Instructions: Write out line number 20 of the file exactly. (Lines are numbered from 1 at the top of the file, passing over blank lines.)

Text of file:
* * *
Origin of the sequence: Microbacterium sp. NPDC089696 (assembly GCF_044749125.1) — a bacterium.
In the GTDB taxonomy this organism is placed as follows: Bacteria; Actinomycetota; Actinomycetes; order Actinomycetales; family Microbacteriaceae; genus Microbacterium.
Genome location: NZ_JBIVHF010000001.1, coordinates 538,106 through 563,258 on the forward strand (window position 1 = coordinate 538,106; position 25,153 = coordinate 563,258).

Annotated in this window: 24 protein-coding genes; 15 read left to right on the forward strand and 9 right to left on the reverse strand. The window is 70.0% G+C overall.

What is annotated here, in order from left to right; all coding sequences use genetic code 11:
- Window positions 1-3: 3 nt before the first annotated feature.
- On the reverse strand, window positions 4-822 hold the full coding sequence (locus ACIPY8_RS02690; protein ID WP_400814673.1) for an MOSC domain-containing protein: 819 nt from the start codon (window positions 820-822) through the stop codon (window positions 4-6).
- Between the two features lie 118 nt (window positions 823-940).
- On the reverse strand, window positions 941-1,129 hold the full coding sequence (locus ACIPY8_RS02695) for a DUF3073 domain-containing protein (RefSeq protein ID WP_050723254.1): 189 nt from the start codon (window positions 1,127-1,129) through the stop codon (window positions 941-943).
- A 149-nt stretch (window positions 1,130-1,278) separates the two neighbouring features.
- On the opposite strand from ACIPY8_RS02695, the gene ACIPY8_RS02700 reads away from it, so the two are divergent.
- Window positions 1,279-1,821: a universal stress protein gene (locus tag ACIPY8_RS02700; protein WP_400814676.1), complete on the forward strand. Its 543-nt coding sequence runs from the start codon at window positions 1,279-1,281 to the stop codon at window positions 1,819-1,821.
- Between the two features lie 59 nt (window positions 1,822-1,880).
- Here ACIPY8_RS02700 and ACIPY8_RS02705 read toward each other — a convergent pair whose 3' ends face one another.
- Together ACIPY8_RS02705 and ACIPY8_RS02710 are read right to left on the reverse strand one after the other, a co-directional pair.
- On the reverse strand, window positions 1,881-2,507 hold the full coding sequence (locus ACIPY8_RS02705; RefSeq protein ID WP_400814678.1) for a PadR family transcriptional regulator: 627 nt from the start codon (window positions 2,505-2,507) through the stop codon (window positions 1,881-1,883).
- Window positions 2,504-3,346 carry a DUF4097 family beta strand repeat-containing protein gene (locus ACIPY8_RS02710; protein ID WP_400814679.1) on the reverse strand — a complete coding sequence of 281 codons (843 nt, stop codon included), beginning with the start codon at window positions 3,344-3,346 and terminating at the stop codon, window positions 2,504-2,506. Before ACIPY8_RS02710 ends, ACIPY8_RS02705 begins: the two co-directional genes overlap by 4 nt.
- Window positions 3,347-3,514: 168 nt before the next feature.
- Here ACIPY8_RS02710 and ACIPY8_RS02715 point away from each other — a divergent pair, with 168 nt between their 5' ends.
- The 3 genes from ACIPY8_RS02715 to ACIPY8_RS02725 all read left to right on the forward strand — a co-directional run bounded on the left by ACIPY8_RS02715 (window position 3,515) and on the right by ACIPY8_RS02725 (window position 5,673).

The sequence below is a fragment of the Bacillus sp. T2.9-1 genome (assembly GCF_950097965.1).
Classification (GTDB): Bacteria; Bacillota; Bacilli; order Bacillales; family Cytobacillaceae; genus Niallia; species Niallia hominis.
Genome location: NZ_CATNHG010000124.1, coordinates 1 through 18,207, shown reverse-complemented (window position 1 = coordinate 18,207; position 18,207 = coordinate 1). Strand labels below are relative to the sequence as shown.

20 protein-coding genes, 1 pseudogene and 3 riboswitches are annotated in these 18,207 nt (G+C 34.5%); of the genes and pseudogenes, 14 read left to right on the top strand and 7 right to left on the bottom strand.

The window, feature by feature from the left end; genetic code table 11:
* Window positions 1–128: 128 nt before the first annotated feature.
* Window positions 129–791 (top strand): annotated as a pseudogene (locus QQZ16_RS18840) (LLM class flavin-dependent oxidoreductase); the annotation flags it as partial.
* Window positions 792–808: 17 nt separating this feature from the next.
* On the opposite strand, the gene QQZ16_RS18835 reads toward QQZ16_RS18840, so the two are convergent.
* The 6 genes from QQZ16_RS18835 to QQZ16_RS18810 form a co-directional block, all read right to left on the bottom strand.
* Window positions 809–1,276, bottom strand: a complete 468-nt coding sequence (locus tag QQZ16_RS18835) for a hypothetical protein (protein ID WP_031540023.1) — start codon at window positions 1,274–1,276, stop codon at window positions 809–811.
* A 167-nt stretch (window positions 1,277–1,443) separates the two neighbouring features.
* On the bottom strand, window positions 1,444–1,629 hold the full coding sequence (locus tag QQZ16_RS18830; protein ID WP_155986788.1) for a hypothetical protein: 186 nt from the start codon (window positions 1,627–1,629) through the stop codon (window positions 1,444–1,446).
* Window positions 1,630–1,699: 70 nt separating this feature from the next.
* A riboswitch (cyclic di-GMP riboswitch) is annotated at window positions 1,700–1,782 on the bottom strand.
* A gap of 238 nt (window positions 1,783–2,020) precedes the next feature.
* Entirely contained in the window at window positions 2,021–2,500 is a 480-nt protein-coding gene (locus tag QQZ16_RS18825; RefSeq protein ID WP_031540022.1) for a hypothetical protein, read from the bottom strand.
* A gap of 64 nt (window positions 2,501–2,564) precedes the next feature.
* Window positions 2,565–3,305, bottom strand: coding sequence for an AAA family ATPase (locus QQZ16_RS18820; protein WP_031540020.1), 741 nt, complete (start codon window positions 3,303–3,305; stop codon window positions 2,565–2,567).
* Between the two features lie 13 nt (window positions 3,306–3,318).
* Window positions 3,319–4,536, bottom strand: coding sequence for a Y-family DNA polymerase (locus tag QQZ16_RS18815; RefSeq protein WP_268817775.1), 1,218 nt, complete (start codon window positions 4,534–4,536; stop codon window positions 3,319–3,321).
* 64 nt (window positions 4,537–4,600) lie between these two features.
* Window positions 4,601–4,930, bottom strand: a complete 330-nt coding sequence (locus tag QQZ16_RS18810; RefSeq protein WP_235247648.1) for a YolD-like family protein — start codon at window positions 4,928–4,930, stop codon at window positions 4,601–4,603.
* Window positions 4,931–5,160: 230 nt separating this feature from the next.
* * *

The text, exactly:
- The 3 genes from ACIPY8_RS02715 to ACIPY8_RS02725 all read left to right on the forward strand — a co-directional run bounded on the left by ACIPY8_RS02715 (window position 3,515) and on the right by ACIPY8_RS02725 (window position 5,673).